The continued hot temperatures combined with the lack of any significant rainfall caused the drought situation across Indiana to both spread and worsen. Ken Scheeringa, associate state climatologist says depending on where you are in the state, the latest US Drought Monitor shows different intensities of drought. “By far our worst area is in extreme southwest Indiana,” he says. “Five or six counties are in what we call a D3 status – or an extreme drought condition.”
Scheeringa says the majority of the state is in what they call D1 or moderate drought. He tells Brownfield there are real concerns about the weather as we head into a critical time for the corn crop. “You have to have good weather during that time that it is tasseling and silking,” he says. “That means temperatures not very hot and sufficient moisture.” Scheeringa thinks the moisture is going to be deficient causing increased concern from farmers about what is going on in the moisture department.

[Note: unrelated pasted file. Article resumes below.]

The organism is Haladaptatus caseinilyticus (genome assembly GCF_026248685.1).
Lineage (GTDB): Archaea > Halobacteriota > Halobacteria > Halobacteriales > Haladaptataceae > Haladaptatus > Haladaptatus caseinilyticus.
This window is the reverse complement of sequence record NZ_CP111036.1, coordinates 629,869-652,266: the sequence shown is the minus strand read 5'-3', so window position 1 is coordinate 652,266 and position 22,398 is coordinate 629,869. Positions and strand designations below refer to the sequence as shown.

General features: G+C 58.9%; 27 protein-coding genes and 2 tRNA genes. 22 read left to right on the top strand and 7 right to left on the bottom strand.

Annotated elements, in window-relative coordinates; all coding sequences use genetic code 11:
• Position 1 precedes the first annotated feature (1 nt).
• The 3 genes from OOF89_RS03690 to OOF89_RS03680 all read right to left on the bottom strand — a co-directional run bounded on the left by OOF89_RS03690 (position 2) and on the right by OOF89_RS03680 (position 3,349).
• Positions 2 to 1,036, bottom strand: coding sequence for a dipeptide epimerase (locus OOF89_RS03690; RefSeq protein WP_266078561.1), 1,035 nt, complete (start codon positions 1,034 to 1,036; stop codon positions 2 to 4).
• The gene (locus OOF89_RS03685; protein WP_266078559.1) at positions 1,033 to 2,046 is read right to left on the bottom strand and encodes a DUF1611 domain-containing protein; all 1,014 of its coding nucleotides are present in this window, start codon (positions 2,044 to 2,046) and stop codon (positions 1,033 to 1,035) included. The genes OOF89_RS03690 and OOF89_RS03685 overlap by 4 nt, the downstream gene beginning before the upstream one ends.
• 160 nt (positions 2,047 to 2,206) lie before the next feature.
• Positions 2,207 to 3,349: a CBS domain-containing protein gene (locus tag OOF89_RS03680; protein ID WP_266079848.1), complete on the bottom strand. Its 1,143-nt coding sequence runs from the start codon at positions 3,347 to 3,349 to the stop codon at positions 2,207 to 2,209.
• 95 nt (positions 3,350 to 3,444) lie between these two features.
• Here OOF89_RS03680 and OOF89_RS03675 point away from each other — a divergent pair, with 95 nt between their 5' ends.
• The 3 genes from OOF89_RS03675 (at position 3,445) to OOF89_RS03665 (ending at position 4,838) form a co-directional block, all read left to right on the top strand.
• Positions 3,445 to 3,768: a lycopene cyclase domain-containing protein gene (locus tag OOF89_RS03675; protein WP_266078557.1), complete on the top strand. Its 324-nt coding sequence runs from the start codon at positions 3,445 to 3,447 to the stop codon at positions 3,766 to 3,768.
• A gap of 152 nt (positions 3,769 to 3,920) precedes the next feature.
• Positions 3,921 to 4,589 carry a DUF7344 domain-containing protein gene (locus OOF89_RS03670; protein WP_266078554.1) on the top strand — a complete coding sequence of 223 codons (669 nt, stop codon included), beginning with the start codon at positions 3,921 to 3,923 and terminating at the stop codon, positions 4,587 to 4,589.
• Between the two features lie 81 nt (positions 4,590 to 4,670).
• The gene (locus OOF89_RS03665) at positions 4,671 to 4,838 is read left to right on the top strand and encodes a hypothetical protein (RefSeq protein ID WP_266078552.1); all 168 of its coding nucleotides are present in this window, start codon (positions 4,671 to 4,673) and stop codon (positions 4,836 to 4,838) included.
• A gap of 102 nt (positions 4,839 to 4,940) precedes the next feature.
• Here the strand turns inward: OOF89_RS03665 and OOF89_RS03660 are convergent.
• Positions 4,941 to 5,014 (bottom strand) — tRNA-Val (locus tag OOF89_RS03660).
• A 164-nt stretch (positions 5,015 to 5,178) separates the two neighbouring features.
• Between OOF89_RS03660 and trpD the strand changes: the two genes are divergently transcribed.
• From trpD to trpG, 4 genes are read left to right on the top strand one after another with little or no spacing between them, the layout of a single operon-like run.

He says the July forecast doesn’t look any better as temperatures look to continue to be above normal with below normal precipitation.